I had a pretty good idea in my head about what I wanted/expected to do in Rome – seeing the sites, eating good food and sipping fine wine, and of course, impressing some Italian girls with my mastery of their language (I took Latin in high school…close enough). What my friends and I didn’t expect was to follow a day-long, city wide protest.
While walking around aimlessly on our last morning, we unknowingly found ourselves in the middle of a massive protest – riot police, flares, smoke bombs, etc. We originally thought it had to do with immigration, then were told it was about an Italian soccer league regulation, but I’d be lying if I said I was 100% sure I knew why this mob of people decided to get rowdy around one of the oldest and finest examples of ancient Roman architecture in existence.
Overlooking The City Of Prague, Czech Republic
My friends and I had a lot of interesting travels during our time studying abroad, but our trip to Prague is definitely towards the top of the list. We got dropped off in the middle of a highway at mid-night, ran through a locked subway station that was also known to be a hub for illegal human trafficking, and discovered our love for a little beverage called Becherovka (a traditional health/digestive aid by day, a 76 proof bottle of liquid cinnamon goodness by night).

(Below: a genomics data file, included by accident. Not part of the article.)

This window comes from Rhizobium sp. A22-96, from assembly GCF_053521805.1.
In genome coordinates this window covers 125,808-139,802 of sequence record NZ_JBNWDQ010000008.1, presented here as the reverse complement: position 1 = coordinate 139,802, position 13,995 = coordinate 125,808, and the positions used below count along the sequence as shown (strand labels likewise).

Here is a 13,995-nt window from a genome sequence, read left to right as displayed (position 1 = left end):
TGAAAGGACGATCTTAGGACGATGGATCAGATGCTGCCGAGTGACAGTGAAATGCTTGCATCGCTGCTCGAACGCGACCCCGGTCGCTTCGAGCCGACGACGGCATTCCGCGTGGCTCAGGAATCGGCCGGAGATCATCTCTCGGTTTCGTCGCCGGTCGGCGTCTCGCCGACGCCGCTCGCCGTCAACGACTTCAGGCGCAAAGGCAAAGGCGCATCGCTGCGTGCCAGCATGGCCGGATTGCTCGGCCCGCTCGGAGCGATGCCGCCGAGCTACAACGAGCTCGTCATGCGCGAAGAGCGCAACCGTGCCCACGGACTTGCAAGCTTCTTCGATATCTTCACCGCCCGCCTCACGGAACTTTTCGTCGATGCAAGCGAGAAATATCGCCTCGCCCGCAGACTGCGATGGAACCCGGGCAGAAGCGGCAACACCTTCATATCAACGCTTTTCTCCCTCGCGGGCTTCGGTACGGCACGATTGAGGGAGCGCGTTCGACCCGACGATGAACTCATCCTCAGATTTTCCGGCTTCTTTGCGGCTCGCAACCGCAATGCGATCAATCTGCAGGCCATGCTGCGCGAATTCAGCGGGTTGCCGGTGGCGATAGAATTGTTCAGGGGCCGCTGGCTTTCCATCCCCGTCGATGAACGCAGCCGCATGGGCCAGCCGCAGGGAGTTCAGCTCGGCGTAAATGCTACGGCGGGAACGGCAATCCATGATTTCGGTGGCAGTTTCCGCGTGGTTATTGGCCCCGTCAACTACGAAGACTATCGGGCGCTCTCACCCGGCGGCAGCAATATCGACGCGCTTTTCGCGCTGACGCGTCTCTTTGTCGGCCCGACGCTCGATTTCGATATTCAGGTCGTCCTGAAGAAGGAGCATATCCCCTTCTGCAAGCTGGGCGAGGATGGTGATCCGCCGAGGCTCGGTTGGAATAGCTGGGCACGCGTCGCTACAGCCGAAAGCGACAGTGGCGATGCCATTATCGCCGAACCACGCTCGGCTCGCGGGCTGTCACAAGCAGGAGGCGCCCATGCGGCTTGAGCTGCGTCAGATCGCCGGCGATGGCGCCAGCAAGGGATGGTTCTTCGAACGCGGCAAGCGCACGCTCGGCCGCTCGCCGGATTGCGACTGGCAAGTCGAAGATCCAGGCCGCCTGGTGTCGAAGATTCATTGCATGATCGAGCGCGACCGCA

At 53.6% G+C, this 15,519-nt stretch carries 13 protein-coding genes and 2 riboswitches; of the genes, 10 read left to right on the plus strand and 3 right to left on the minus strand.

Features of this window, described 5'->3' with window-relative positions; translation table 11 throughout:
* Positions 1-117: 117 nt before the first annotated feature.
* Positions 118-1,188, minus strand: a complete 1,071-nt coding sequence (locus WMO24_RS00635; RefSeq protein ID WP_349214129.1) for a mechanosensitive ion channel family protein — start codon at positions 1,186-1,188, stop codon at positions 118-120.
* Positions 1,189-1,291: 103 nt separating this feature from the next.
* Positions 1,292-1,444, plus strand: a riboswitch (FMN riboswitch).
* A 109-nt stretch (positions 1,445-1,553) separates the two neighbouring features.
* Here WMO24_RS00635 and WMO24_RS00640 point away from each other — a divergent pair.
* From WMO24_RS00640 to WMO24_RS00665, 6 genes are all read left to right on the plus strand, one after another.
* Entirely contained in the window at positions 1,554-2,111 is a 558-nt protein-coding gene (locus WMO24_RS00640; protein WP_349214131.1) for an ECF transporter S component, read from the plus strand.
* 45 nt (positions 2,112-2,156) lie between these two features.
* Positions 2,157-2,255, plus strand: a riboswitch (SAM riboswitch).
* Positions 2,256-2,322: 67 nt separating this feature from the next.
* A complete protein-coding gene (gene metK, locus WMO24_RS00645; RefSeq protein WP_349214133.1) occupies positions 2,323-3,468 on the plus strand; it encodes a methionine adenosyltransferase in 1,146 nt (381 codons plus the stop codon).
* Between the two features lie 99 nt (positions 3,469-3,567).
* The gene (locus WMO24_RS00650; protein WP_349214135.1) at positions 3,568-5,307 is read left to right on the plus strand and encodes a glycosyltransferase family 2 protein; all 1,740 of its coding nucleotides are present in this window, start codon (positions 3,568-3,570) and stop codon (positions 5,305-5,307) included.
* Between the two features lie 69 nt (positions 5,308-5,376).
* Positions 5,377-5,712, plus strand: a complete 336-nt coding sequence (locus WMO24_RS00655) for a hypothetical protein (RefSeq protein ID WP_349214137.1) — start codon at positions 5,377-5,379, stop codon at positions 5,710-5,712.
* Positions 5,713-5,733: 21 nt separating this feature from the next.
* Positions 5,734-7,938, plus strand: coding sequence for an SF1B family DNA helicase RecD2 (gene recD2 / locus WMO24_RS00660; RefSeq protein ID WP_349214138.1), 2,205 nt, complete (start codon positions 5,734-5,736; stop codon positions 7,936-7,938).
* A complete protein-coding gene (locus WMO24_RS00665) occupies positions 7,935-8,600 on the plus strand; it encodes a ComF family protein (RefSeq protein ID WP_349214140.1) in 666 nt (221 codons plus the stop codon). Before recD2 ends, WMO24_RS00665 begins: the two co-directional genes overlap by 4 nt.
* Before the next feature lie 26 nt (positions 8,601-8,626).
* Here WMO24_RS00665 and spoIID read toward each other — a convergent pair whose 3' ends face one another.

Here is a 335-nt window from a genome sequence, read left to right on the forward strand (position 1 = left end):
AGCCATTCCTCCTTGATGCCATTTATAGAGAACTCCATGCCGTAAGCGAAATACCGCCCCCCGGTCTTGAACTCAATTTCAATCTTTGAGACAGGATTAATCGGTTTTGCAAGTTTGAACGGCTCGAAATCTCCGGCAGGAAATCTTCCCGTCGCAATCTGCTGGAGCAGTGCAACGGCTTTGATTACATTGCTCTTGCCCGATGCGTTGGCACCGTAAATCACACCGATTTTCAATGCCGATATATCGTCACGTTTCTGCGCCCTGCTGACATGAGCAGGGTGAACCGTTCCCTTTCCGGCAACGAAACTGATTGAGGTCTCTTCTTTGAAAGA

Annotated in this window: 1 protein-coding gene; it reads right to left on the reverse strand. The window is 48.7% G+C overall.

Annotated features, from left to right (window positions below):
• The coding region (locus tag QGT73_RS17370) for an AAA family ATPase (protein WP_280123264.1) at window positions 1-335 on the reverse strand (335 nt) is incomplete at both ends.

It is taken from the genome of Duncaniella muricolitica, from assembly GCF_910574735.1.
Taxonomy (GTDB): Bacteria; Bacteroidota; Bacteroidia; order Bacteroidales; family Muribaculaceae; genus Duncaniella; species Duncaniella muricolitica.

There are many pictures that better represent the city (the Old Town, Astrological Clock, the Charles Bridge, Prague Castle), but I chose this one of the view overlooking the city of Prague for the simple reason that it came out better than any other picture I took while I was there.
The Guinness Storehouse Dublin, Ireland